Dadasaheb G. Phalke
Rustom then took Baba to see Gangapur Waterfalls that evening. There Rustom confided to Baba his intention of making a film,
"The idea of a film has been in my mind for a long time. D. G. Phalke, a movie director, is willing to help with the financing.
My idea is to portray spiritual themes through films, something the public has never been exposed to before. It will also be the best medium for spreading your teachings throughout the world."
Baba liked the idea and permitted him to pursue it. Rustom was greatly encouraged and the mandali were excited about the plan.
Films as Director, Scriptwriter, Producer, and Cinematographer:
(partial list: Phalke made approximately one hundred feature films and twenty-two shorts)
Growth of a Pea Plant (short)
Mohini Bhasmasur ; Pithache Panje (short); Savitri Stayavan
Soulagna Rasa ; Mr. Sleepy's Good Luck ; Agkadyanchi Mouj (anim); Animated Coins (anim); Vichitra Shilpa ( Inanimate Animated ) (anim); Sinhasta Parvani ; Kartiki Purnima Festival ; Ganesh Utsava ; Glass Works (doc); Talegaon (doc); Bird's Eye View of Budh Gaya (doc); Rock-Cut Temples of Ellora (doc); How Films Are Made (short); Prof. Kelpha's Magic (+ role)
Raja Harishchandra (new version); Lanka Dahan
Shree Krishna Janma ; Kaliya Mardan
Raja Harishchandra: D.G. Phalke (1870–1944): The First Indian Film Director (compiled by Prof. Satish Bahadur)
By PHALKE: articles—
Four articles in Navyug (Bombay), September 1983.
Interview reprinted in Close Up (India), July 1968.
On PHALKE: books—
Barnouw, Erik, and S. Krishnasway, Indian Film , New York, 1965.
Ramachandran, T.M., 70 Years of Indian Cinema (1913–1983) , Bombay, 1985.
On PHALKE: articles—
Close Up (India), January/March 1979.
Cinema Vision , January 1980.
Rajadhyaksha, A., "Neo-Traditionalism," in Framework (Norwich), no. 32–33, 1986.
Shoesmith, B., "Swadeshi: Cinema, Politics, and Culture: The Writings of D. G. Phalke," in Continuum , vol. 2, 1988–1989.
Chabria, S., "D. G. Phalke and the Méliès Tradition in Early Indian Cinema," in Kintop , no. 2, 1993.
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In 1912 Dadasaheb Phalke made Raja Harishchandra , conventionally considered India's first feature film. Between 1912 and 1917, despite problems relating to finance and the import of equipment because of the war, Phalke and Co. (as the director's concern was called) managed to remain in production. Given such historical facts, Phalke's grand claim that he started the Indian film industry is actually quite a reasonable one.
Phalke brought an impressive string of qualifications to the cinema: painter, printer, engraver, photographer, drama teacher, and magician. The last distinction is particularly notable. He explained that his decision to make Hindu mythological films was due not only to his religious-minded audiences, but also because such subjects allowed him "to bring in mystery and miracles." The mythological aspect of the works he pursued was especially suited to fulfil the early fascination with the cinema as magical toy: hence the extensive use of dissolves and superimpositions to herald miraculous happenings in the handful of Phalke's films that have survived.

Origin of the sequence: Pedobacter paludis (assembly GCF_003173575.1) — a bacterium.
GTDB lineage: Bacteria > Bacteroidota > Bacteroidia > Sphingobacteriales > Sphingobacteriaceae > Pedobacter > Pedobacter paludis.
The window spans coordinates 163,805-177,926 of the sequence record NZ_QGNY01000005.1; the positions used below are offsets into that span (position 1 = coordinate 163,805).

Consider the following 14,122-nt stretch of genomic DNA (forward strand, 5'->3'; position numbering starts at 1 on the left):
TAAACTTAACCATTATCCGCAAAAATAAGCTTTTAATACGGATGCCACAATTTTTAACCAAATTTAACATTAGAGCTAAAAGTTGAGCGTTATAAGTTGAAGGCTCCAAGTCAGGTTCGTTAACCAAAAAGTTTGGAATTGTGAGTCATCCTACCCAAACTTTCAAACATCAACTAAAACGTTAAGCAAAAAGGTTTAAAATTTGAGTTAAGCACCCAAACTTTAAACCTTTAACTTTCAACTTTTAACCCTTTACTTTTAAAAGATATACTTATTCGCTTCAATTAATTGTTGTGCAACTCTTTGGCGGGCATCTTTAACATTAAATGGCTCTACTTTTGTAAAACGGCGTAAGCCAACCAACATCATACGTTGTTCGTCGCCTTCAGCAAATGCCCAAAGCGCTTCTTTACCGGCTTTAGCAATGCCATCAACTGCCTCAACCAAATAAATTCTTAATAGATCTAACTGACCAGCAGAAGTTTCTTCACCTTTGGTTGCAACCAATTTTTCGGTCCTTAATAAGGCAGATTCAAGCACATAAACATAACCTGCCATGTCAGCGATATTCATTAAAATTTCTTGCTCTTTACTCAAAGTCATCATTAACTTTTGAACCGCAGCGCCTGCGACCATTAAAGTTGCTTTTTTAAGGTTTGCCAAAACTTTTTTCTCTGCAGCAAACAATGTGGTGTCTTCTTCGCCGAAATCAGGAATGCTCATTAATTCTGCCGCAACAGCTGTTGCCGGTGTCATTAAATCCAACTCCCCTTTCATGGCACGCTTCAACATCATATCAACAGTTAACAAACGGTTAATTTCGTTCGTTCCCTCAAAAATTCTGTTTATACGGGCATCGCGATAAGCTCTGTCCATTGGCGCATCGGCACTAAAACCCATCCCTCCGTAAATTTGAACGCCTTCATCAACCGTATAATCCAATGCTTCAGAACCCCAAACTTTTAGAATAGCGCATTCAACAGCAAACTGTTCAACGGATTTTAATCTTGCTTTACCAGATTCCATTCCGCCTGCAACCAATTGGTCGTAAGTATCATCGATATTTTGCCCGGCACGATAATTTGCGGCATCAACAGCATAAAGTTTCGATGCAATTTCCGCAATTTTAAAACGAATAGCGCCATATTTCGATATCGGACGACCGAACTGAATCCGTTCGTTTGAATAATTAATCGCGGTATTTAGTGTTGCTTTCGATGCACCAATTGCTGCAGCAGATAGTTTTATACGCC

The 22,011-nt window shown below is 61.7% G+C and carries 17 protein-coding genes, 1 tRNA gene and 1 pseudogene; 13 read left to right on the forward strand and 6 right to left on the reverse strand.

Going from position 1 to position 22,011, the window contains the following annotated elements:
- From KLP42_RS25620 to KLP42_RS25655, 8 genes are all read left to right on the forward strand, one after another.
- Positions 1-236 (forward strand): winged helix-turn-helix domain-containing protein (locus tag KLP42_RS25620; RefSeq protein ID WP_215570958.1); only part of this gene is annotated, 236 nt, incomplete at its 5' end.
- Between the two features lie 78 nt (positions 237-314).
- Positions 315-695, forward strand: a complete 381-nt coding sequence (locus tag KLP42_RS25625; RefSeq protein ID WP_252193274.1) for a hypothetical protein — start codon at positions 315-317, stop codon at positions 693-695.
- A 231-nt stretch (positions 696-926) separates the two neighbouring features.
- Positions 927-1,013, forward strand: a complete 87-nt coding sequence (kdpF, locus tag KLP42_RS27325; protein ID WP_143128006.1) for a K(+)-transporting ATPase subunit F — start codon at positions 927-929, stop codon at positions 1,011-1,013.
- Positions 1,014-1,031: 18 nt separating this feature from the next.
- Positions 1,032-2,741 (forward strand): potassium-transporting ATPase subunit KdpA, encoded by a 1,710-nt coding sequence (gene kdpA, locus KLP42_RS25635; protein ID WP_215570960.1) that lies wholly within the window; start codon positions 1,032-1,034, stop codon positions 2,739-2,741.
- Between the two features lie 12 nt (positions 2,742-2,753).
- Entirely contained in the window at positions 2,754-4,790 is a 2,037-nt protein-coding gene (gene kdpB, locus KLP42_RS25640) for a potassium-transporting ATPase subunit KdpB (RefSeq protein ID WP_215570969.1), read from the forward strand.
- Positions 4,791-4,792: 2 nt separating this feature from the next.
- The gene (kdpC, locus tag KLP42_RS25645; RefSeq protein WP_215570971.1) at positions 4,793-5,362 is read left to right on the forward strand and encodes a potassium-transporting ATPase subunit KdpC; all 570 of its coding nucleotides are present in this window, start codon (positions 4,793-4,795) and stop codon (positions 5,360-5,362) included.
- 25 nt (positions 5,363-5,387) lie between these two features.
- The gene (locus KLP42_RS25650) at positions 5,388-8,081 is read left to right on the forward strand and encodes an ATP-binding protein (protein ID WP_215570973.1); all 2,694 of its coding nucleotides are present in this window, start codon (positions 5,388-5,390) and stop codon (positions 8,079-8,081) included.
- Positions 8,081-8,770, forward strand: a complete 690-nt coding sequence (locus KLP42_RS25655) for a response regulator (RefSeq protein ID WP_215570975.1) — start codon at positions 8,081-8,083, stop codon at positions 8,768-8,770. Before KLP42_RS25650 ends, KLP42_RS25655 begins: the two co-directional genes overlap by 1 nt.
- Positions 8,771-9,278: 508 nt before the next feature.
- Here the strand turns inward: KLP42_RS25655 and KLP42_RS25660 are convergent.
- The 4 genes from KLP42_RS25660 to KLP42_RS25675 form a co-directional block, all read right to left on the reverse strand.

The Phalke biography is instructive for the insights it provides about media history. A well-known early story is that Phalke's immersion in intense viewing and experimentation led to ill health and temporary blindness. There is a revelatory, metaphorical aspect to the loss and recovery of sight in a man who declared that he would bring images of revered Indian deities to the screen, just as Christ's image had been presented in the West. Earlier, as photographer and printer, Phalke had been involved in the mass production of the famous religious paintings of Raja Ravi Varma. Phalke's work therefore wove into the early history of cultural self-representation through new media technologies, a period intimately related to the creation of a mass market in indigenous imagery and identity.
Equally important was Phalke's relationship with the theatre. At the time Phalke's first films were released in Bombay, it was said that the cinema was displacing traditional entertainments, such as the theatre and circus, because of its astounding popularity. When Phalke took his films to Poona in 1913, they were screened at a theatre which normally exhibited performances of Tamasha , a western Indian dramatic form.
Theatre also left its mark on the new entertainment. In Raja Harischandra , the priest as comic character—a staple of the western Indian stage—was used. Moreover, it was because of the development of the theatrical tradition that Phalke was able get the women performers he sought for his female roles—even prostitutes had refused to associate themselves with films. A lay-off in a theatrical company briefly secured for him the services of Durgabhai Gokhale and her daughter, Kamalabhai, the first women actresses of the Indian cinema.
For financial reasons, Phalke and Co. merged with the Hindustan Film Company in 1918. Except for the period 1919–22, Phalke continued to work with this company till 1932, when it was wound up. In his working life as director, which spanned the ages of forty-two to sixty-four, Phalke made some 122 feature films and shorts, concluding his career with Gangavataran , the only one planned as a talkie. Thereafter he conceived of various schemes, such as setting up a production unit for short films for the Prabhat company, but nothing came of these ideas, and the last years of his life were spent in relative obscurity.